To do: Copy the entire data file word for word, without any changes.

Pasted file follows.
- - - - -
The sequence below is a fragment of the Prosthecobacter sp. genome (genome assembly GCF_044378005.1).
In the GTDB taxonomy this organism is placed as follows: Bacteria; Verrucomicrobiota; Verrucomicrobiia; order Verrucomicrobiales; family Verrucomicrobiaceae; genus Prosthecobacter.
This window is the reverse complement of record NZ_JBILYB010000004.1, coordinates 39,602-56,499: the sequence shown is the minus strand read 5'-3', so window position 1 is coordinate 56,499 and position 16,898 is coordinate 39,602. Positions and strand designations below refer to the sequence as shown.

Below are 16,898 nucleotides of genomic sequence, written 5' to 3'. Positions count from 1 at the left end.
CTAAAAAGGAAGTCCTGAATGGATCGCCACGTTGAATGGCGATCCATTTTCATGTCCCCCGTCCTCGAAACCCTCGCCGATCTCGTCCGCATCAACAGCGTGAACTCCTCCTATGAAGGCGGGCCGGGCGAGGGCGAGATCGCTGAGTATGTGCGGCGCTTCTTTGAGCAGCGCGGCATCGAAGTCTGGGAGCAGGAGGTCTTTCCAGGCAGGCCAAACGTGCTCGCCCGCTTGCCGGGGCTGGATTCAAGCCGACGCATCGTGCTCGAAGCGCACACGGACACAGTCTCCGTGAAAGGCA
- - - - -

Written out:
The sequence below is a fragment of the Prosthecobacter sp. genome (genome assembly GCF_044378005.1).
In the GTDB taxonomy this organism is placed as follows: Bacteria; Verrucomicrobiota; Verrucomicrobiia; order Verrucomicrobiales; family Verrucomicrobiaceae; genus Prosthecobacter.
This window is the reverse complement of record NZ_JBILYB010000004.1, coordinates 39,602-56,499: the sequence shown is the minus strand read 5'-3', so window position 1 is coordinate 56,499 and position 16,898 is coordinate 39,602. Positions and strand designations below refer to the sequence as shown.

Below are 16,898 nucleotides of genomic sequence, written 5' to 3'. Positions count from 1 at the left end.
CTAAAAAGGAAGTCCTGAATGGATCGCCACGTTGAATGGCGATCCATTTTCATGTCCCCCGTCCTCGAAACCCTCGCCGATCTCGTCCGCATCAACAGCGTGAACTCCTCCTATGAAGGCGGGCCGGGCGAGGGCGAGATCGCTGAGTATGTGCGGCGCTTCTTTGAGCAGCGCGGCATCGAAGTCTGGGAGCAGGAGGTCTTTCCAGGCAGGCCAAACGTGCTCGCCCGCTTGCCGGGGCTGGATTCAAGCCGACGCATCGTGCTCGAAGCGCACACGGACACAGTCTCCGTGAAAGGCA